When winter weather hits, it’s important to keep your pet’s safety in mind. There are several toxins that present a real hazard this time of year! Here, your Roanoke, VA veterinarian tells you about the most common winter pet poisons and how to have your pet avoid them.
Most ice melt products are made with sodium chloride, otherwise known as salt. You don’t want your pet ingesting it! Small amounts of salt can lead to an upset stomach and skin irritation, while large amounts can result in a serious case of poisoning. Don’t allow pets to track ice melt indoors on the paws; avoid ice patches when outdoors, and store ice melt carefully where pets can’t reach.
Episodes of antifreeze poisoning rise in the wintertime, as car owners use the substance to keep their engines running smoothly. Antifreeze is often made with ethylene glycol, an alcoholic substance that can poison pets in very small amounts. It even smells and tastes sweet, which could attract pets! Don’t use antifreeze with your pet nearby, and clean up any spills right away.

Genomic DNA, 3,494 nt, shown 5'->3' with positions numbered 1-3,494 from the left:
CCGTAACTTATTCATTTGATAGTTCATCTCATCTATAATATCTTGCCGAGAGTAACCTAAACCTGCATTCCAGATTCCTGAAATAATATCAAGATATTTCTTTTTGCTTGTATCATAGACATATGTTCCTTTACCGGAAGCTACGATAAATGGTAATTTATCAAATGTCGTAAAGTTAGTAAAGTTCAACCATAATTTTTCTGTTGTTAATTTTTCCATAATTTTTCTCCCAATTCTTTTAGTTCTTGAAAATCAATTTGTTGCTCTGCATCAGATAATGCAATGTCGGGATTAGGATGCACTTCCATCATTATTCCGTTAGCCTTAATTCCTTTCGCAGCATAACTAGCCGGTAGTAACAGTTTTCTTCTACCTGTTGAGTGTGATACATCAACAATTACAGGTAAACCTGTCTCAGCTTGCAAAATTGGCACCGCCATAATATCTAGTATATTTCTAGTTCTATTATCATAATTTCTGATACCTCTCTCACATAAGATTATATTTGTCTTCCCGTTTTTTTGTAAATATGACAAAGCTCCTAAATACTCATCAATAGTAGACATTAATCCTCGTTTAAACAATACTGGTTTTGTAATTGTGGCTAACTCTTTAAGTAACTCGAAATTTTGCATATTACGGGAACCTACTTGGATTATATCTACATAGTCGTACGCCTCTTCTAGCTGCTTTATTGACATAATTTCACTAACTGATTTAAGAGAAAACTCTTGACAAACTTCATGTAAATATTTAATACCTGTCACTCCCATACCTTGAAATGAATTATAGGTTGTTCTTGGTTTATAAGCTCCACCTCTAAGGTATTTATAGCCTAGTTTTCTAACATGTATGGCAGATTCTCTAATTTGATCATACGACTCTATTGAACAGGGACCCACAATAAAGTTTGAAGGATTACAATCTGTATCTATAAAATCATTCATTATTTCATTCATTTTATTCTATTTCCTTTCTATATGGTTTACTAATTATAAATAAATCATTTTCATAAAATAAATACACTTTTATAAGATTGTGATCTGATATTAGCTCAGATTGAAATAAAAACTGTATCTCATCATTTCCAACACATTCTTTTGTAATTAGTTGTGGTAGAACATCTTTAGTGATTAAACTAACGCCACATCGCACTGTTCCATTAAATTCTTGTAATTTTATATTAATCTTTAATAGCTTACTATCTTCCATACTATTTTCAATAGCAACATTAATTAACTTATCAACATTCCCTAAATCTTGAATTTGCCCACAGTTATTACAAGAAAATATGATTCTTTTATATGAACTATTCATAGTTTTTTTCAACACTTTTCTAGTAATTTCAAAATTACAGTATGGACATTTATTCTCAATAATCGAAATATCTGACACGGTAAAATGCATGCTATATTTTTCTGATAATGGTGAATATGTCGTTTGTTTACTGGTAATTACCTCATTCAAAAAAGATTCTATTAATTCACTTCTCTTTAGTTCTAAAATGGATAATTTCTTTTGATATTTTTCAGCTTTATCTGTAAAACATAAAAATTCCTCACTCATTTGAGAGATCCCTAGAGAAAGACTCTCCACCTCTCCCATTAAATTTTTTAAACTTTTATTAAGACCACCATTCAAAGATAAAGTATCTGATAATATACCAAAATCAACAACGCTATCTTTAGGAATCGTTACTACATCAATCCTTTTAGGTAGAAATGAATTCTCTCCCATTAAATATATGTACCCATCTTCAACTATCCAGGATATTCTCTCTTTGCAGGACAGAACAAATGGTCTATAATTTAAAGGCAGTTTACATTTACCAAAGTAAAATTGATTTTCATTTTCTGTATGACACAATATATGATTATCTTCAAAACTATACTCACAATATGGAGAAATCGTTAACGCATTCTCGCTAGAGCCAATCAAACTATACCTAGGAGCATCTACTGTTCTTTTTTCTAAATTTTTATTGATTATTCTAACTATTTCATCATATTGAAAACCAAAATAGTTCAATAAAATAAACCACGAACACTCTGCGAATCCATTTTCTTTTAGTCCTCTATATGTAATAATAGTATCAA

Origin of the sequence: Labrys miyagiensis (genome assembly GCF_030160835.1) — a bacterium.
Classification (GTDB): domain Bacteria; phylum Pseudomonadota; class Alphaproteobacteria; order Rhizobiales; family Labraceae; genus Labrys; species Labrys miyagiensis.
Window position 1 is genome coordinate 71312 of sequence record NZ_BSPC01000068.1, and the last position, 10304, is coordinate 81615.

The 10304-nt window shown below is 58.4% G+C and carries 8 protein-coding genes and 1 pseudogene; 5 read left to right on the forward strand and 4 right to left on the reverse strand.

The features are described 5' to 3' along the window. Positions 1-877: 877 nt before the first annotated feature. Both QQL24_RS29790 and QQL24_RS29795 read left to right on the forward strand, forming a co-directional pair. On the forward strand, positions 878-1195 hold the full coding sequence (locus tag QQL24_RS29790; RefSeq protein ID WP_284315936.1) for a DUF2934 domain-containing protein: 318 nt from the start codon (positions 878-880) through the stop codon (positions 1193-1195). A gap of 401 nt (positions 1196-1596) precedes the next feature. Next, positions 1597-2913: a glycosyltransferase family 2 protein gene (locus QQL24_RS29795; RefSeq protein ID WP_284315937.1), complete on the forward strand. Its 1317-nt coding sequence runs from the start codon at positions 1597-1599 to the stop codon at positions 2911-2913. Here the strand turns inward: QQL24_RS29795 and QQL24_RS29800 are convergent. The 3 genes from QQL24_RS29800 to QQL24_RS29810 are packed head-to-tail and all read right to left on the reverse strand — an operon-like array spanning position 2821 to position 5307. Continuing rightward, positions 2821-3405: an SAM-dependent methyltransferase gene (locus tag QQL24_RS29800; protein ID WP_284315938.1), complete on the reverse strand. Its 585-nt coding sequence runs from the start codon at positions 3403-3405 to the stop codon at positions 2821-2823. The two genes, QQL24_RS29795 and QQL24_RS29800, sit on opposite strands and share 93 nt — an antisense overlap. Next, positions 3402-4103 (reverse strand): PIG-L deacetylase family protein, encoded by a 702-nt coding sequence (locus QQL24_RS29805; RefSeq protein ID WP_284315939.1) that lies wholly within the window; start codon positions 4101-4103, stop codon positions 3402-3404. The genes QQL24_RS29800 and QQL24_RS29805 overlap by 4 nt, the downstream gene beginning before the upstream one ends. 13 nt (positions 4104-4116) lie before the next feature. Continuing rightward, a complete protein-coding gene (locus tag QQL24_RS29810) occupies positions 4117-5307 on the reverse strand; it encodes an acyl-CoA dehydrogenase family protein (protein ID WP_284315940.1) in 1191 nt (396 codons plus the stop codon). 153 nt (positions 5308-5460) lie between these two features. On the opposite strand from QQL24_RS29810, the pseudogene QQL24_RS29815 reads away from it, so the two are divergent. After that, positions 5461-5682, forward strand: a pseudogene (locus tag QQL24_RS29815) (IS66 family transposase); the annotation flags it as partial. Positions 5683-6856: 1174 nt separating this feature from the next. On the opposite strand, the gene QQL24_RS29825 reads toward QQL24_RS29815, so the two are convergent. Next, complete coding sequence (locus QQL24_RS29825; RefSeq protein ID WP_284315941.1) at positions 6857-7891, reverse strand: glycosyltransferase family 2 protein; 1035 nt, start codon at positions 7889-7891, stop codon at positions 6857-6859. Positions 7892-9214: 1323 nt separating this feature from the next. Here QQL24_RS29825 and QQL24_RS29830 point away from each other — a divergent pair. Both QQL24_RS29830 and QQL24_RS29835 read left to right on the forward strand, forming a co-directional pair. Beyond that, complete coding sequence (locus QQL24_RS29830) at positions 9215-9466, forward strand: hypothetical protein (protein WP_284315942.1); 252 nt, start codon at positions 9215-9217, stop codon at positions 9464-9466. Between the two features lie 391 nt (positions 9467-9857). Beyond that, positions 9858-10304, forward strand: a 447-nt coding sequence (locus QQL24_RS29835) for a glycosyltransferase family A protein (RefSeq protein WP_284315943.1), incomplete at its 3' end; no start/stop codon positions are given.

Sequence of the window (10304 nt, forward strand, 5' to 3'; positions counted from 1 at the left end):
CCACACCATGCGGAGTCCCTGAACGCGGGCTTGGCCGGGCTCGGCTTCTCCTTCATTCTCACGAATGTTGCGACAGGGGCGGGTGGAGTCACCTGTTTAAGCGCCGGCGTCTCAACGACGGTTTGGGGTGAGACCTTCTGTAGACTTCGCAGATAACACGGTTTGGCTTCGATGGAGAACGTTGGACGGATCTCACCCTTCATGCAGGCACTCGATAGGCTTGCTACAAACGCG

Holly and mistletoe, common around the holidays, can poison a pet who ingests too much. Poinsettia plants aren’t likely to cause serious poisoning, but they can upset your pet’s stomach and cause mouth and throat irritation. Other common wintertime plants like lilies, Autumn crocus, and Amaryllis also present a hazard. Make sure your pet stays far away from harmful plant life!
Small rodents and insects like to invade our homes in the winter in an effort to seek shelter from the cold weather outside. You might use pesticide or rodenticide products to ward them off. Remember that these products are poisons, designed to kill! Place pesticides very carefully, or choose non-toxic alternatives like traps, so that your pet stays safe.
Cold and flu season will be upon us before you know it. Remember that a variety of human medications—cough syrup, aspirin, prescription drugs, and much more—can poison your pet! NSAIDs like ibuprofen are an especially common pet poison, and can cause reduced blood flow to your pet’s kidneys and damage to the intestinal lining. Keep the medicine cabinet shut tightly so that your pet can’t reach any harmful pills!
Want more tips for keeping your pet safe as the winter weather rolls on? We’re here for you. Call your Roanoke, VA vet.